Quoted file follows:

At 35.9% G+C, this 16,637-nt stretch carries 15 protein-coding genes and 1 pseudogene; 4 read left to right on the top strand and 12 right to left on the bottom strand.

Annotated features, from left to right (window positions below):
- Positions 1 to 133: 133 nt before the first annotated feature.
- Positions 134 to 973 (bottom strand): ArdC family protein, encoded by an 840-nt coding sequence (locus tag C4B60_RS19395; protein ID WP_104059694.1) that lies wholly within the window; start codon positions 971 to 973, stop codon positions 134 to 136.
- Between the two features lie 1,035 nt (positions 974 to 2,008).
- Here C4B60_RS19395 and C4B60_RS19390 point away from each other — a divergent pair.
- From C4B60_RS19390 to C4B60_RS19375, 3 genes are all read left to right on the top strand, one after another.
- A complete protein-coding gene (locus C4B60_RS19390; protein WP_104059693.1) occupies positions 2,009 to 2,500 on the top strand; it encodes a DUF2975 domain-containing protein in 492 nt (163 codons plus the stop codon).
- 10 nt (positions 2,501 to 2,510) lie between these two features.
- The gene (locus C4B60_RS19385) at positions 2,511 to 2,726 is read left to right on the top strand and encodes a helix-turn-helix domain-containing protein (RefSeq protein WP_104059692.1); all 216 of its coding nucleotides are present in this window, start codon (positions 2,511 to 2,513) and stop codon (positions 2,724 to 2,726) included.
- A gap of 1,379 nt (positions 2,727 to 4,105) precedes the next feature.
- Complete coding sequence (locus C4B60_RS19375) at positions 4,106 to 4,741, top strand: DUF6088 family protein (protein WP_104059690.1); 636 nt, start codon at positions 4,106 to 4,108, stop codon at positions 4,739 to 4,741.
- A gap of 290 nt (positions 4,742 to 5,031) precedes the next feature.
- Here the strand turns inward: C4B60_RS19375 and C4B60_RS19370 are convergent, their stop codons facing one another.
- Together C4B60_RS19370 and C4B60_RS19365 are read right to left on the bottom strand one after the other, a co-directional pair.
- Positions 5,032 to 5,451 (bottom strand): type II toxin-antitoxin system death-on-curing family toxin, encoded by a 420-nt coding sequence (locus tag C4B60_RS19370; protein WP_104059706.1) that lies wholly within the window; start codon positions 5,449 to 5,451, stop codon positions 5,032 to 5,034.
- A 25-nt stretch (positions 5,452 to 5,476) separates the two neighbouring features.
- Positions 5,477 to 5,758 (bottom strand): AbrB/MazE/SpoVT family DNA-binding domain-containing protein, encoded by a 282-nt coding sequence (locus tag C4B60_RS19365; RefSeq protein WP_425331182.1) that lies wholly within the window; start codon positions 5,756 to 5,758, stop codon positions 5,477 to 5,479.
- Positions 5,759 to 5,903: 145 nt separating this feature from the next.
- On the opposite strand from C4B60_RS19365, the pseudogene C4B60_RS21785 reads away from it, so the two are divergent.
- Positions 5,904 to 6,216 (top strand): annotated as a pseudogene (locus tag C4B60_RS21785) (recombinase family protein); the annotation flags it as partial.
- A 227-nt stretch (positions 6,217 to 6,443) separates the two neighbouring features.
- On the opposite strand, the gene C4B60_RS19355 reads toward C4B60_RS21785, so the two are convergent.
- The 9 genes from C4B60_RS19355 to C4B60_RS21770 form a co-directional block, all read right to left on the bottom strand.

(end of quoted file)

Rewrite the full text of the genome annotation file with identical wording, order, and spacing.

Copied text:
At 35.9% G+C, this 16,637-nt stretch carries 15 protein-coding genes and 1 pseudogene; 4 read left to right on the top strand and 12 right to left on the bottom strand.

Annotated features, from left to right (window positions below):
- Positions 1 to 133: 133 nt before the first annotated feature.
- Positions 134 to 973 (bottom strand): ArdC family protein, encoded by an 840-nt coding sequence (locus tag C4B60_RS19395; protein ID WP_104059694.1) that lies wholly within the window; start codon positions 971 to 973, stop codon positions 134 to 136.
- Between the two features lie 1,035 nt (positions 974 to 2,008).
- Here C4B60_RS19395 and C4B60_RS19390 point away from each other — a divergent pair.
- From C4B60_RS19390 to C4B60_RS19375, 3 genes are all read left to right on the top strand, one after another.
- A complete protein-coding gene (locus C4B60_RS19390; protein WP_104059693.1) occupies positions 2,009 to 2,500 on the top strand; it encodes a DUF2975 domain-containing protein in 492 nt (163 codons plus the stop codon).
- 10 nt (positions 2,501 to 2,510) lie between these two features.
- The gene (locus C4B60_RS19385) at positions 2,511 to 2,726 is read left to right on the top strand and encodes a helix-turn-helix domain-containing protein (RefSeq protein WP_104059692.1); all 216 of its coding nucleotides are present in this window, start codon (positions 2,511 to 2,513) and stop codon (positions 2,724 to 2,726) included.
- A gap of 1,379 nt (positions 2,727 to 4,105) precedes the next feature.
- Complete coding sequence (locus C4B60_RS19375) at positions 4,106 to 4,741, top strand: DUF6088 family protein (protein WP_104059690.1); 636 nt, start codon at positions 4,106 to 4,108, stop codon at positions 4,739 to 4,741.
- A gap of 290 nt (positions 4,742 to 5,031) precedes the next feature.
- Here the strand turns inward: C4B60_RS19375 and C4B60_RS19370 are convergent, their stop codons facing one another.
- Together C4B60_RS19370 and C4B60_RS19365 are read right to left on the bottom strand one after the other, a co-directional pair.
- Positions 5,032 to 5,451 (bottom strand): type II toxin-antitoxin system death-on-curing family toxin, encoded by a 420-nt coding sequence (locus tag C4B60_RS19370; protein WP_104059706.1) that lies wholly within the window; start codon positions 5,449 to 5,451, stop codon positions 5,032 to 5,034.
- A 25-nt stretch (positions 5,452 to 5,476) separates the two neighbouring features.
- Positions 5,477 to 5,758 (bottom strand): AbrB/MazE/SpoVT family DNA-binding domain-containing protein, encoded by a 282-nt coding sequence (locus tag C4B60_RS19365; RefSeq protein WP_425331182.1) that lies wholly within the window; start codon positions 5,756 to 5,758, stop codon positions 5,477 to 5,479.
- Positions 5,759 to 5,903: 145 nt separating this feature from the next.
- On the opposite strand from C4B60_RS19365, the pseudogene C4B60_RS21785 reads away from it, so the two are divergent.
- Positions 5,904 to 6,216 (top strand): annotated as a pseudogene (locus tag C4B60_RS21785) (recombinase family protein); the annotation flags it as partial.
- A 227-nt stretch (positions 6,217 to 6,443) separates the two neighbouring features.
- On the opposite strand, the gene C4B60_RS19355 reads toward C4B60_RS21785, so the two are convergent.
- The 9 genes from C4B60_RS19355 to C4B60_RS21770 form a co-directional block, all read right to left on the bottom strand.